The memory of the Korean War today is often limited to the television series M*A*S*H. M*A*S*H dismays most veterans because it projects an image of the struggle infinitely less savage than which they recall. “Korea wasn’t M*A*S*H with cutesy nurses scurrying around sewing up cut fingers between pitchers of dry martini’s with dippy doctors.”(Omicinski) The fighting was on television, although the coverage was primitive compared to the dramatic television pictures from Vietnam. During the disastrous winter battles that American soldiers fought near North Korea’s border with China, it was hard to distinguish the real snow from the snowy black and white television transmission. TV coverage of Korea didn’t produce the intensity of feeling that the much-improved coverage of Vietnam produced.

The memorial shows men and women of all races and national ties who took part in the war. The newest war memorial, situated on the Washington Mall, features 19 steel statues of soldiers wearing ponchos positioned on a slight slope. “The seem to be moving in an infantry formation up toward a V-shaped granite wall engraved with figures of support troops.”(Hudson) The engravings on the wall double the number of figures to 38, representing the 38th parallel along the armistice line that still divides South and North Korea. It was an $18 million memorial. America has made a substantial donation that will allow the building of a Korean Wary Memorial just off of Interstate 5. The Korean owned electronic giant has contributed $100,000 toward building a granite wall that will bear the names of the 187 Oregon veterans who died in the conflict. They hope to dedicate the Oregon Korean War Memorial on July 29, a date marking the 47th anniversary of the conflict’s cease-fire. The memorial will be built in a tree-lined corner of Wilsonville’s Town Center Park.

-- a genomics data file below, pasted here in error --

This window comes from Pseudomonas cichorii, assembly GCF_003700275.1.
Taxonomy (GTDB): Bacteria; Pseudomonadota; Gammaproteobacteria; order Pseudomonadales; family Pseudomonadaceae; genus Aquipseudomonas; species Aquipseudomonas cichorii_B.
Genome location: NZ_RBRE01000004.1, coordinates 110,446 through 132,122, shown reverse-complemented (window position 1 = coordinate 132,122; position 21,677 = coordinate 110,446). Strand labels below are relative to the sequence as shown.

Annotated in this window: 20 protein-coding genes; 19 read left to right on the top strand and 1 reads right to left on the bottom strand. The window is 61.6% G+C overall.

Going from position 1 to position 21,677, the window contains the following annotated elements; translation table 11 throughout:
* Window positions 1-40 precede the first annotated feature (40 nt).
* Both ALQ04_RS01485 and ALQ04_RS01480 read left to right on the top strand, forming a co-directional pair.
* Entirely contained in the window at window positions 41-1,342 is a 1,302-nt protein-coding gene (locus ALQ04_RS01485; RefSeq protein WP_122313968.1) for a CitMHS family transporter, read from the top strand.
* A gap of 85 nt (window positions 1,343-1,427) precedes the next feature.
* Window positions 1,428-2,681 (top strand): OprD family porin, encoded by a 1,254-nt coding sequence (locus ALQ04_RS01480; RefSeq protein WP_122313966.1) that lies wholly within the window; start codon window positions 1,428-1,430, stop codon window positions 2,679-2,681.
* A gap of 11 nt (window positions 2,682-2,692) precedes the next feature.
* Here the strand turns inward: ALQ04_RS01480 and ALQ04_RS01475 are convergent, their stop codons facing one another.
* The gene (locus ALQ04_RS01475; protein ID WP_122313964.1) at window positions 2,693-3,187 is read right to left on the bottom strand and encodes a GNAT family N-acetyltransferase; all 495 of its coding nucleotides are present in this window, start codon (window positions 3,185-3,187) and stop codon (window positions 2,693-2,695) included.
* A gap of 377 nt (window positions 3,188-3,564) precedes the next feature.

At Jefferson College in Hillsboro, where Highway 21 was given a new state designation as Veterans Memorial Highway. The part of Highway 21 covering 20 miles around the 38th parallel, just south of Jefferson County near Old Mines in Washington County, was re-designated as the Korean War Memorial Highway. State Rep. Steve Stoll, D-Festus, sponsored legalization in the last session to designate Highway 21 to honor all veterans and Korean Veterans specifically. The idea of making Highway 21 a memorial was 1st brought up by Korean Veterans when they approached Steve Stoll. The Korean War Veterans Memorial, being dedicated at the Washington Mall, is a stunning tribute to U.S. heroes who fought and died in a thankless war. It is situated in leafy woods not far from Abraham Lincoln’s marble chair; the memorial is so good it ma make the 45-year wait worthwhile.